Plane Violence

Planes of View

Oil Republics

Overlapping Jurisdictions

Untitled Landscape

El Dorado Vargas

Research and article for New Geographies 02: Landscapes of Energy

Harvard University GSD (2009)

Text and images:
Gary Leggett and Santiago del Hierro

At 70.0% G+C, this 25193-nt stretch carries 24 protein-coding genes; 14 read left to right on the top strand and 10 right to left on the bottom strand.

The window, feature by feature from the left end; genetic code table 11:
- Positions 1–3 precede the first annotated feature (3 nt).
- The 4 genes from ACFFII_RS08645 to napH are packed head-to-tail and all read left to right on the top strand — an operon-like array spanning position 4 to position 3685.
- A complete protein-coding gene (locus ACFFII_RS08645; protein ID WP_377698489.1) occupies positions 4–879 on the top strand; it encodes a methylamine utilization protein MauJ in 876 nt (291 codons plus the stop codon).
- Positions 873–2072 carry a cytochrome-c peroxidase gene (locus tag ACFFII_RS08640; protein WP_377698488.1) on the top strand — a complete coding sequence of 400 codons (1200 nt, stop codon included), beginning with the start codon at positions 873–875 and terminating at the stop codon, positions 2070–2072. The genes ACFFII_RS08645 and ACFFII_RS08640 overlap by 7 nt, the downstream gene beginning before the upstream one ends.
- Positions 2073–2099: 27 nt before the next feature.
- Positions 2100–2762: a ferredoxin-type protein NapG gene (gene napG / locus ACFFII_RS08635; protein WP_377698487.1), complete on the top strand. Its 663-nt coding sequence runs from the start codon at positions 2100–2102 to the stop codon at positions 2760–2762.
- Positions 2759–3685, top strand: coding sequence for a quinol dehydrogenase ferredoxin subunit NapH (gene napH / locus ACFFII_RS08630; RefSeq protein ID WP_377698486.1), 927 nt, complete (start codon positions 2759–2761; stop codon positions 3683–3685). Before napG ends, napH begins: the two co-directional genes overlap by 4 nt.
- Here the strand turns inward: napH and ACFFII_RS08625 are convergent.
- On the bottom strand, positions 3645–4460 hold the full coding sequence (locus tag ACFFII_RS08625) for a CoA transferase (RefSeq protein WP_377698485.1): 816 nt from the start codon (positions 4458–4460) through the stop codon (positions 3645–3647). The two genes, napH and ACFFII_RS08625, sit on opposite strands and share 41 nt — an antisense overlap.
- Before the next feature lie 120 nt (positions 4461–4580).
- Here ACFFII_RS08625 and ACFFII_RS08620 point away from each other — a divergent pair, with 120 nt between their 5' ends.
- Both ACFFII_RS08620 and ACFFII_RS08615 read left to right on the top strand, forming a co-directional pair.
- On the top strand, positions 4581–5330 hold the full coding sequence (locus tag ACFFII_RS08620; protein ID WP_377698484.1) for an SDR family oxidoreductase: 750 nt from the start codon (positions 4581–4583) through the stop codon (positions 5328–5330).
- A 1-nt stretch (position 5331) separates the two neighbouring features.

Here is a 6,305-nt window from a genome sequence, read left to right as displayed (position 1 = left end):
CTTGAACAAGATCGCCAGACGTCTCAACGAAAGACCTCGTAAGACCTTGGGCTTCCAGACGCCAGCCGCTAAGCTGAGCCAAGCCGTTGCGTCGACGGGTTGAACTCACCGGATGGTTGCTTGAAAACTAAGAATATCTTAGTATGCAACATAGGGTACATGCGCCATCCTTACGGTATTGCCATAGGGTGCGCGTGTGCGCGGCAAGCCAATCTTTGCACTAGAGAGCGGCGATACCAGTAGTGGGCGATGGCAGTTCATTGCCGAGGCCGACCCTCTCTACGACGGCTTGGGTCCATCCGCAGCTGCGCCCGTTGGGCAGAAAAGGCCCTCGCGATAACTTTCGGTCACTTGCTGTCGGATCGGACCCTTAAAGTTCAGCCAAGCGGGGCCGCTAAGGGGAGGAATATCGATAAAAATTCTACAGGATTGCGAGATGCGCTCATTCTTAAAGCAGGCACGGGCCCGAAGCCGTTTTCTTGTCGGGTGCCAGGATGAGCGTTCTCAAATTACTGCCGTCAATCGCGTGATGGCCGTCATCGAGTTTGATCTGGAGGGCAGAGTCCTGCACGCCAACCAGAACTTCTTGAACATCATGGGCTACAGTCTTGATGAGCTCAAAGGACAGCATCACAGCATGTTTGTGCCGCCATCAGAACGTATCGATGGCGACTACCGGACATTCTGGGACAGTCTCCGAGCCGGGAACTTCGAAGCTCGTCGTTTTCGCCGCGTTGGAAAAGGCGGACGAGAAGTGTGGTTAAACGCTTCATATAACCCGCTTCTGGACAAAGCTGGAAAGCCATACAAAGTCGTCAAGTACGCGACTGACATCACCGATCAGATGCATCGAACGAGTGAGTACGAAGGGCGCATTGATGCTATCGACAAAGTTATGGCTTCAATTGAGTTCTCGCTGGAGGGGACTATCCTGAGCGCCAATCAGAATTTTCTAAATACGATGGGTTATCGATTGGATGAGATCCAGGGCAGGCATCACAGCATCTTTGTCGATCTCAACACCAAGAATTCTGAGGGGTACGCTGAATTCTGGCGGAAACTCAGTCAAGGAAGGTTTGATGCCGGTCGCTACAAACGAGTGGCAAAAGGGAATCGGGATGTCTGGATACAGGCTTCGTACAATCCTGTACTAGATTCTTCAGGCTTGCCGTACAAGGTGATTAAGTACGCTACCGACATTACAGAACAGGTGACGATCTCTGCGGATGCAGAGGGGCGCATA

Historically, Amazonia has been reduced to two planes of representation: the cartographic and the experiential. The forbidding scale of the jungle –its sheer size, its impervious flatness– has led us to adopt either a vertical point of view represented horizontally “the cartographic,” or a horizontal point of view represented vertically “the experiential.” The cartographic plane depicts the rainforest as a single mass of indeterminate content, a space that can be drawn and parceled out as property and yet still be referred to as a single place: Amazonia. Lines here mean everything; the imaginary is projected as something to be realized. The first-person experiential plane, in contrast, projects an imaginary picture, a truth-claim, that is by necessity locked into the ethos of personal experience, “I have been there, therefore I know”. The commodification of Amazonia by national and international pressures requires, as a precondition, the distance afforded by the cartographic plane. The discourse of the local/social which NGOs and tourists champion, depends instead on the comforting fiction of the experiential plane. The in-between is notably absent. A political boundary means little on the ground; an isolated tribe means nothing to the tracing of an oil block. [extract, p.62]

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